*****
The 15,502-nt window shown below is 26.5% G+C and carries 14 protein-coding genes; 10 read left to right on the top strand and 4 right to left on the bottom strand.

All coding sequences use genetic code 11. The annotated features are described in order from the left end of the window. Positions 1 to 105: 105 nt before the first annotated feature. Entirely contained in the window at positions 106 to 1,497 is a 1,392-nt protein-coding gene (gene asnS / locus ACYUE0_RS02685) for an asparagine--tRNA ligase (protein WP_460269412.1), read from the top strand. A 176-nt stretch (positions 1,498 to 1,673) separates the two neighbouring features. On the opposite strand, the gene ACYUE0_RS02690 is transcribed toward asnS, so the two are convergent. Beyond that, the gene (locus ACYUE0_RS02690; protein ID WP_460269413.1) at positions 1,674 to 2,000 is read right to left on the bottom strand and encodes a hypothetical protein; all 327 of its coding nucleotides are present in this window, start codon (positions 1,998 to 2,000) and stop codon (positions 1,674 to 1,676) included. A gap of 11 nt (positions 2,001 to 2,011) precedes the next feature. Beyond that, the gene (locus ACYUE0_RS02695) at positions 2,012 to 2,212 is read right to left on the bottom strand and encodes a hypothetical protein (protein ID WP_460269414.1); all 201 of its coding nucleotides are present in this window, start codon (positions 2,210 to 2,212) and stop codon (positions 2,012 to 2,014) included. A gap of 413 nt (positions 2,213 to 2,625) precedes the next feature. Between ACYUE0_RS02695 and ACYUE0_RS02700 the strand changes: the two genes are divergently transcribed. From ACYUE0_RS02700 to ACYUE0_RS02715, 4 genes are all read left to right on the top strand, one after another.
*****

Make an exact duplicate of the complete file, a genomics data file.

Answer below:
The 15,502-nt window shown below is 26.5% G+C and carries 14 protein-coding genes; 10 read left to right on the top strand and 4 right to left on the bottom strand.

All coding sequences use genetic code 11. The annotated features are described in order from the left end of the window. Positions 1 to 105: 105 nt before the first annotated feature. Entirely contained in the window at positions 106 to 1,497 is a 1,392-nt protein-coding gene (gene asnS / locus ACYUE0_RS02685) for an asparagine--tRNA ligase (protein WP_460269412.1), read from the top strand. A 176-nt stretch (positions 1,498 to 1,673) separates the two neighbouring features. On the opposite strand, the gene ACYUE0_RS02690 is transcribed toward asnS, so the two are convergent. Beyond that, the gene (locus ACYUE0_RS02690; protein ID WP_460269413.1) at positions 1,674 to 2,000 is read right to left on the bottom strand and encodes a hypothetical protein; all 327 of its coding nucleotides are present in this window, start codon (positions 1,998 to 2,000) and stop codon (positions 1,674 to 1,676) included. A gap of 11 nt (positions 2,001 to 2,011) precedes the next feature. Beyond that, the gene (locus ACYUE0_RS02695) at positions 2,012 to 2,212 is read right to left on the bottom strand and encodes a hypothetical protein (protein ID WP_460269414.1); all 201 of its coding nucleotides are present in this window, start codon (positions 2,210 to 2,212) and stop codon (positions 2,012 to 2,014) included. A gap of 413 nt (positions 2,213 to 2,625) precedes the next feature. Between ACYUE0_RS02695 and ACYUE0_RS02700 the strand changes: the two genes are divergently transcribed. From ACYUE0_RS02700 to ACYUE0_RS02715, 4 genes are all read left to right on the top strand, one after another.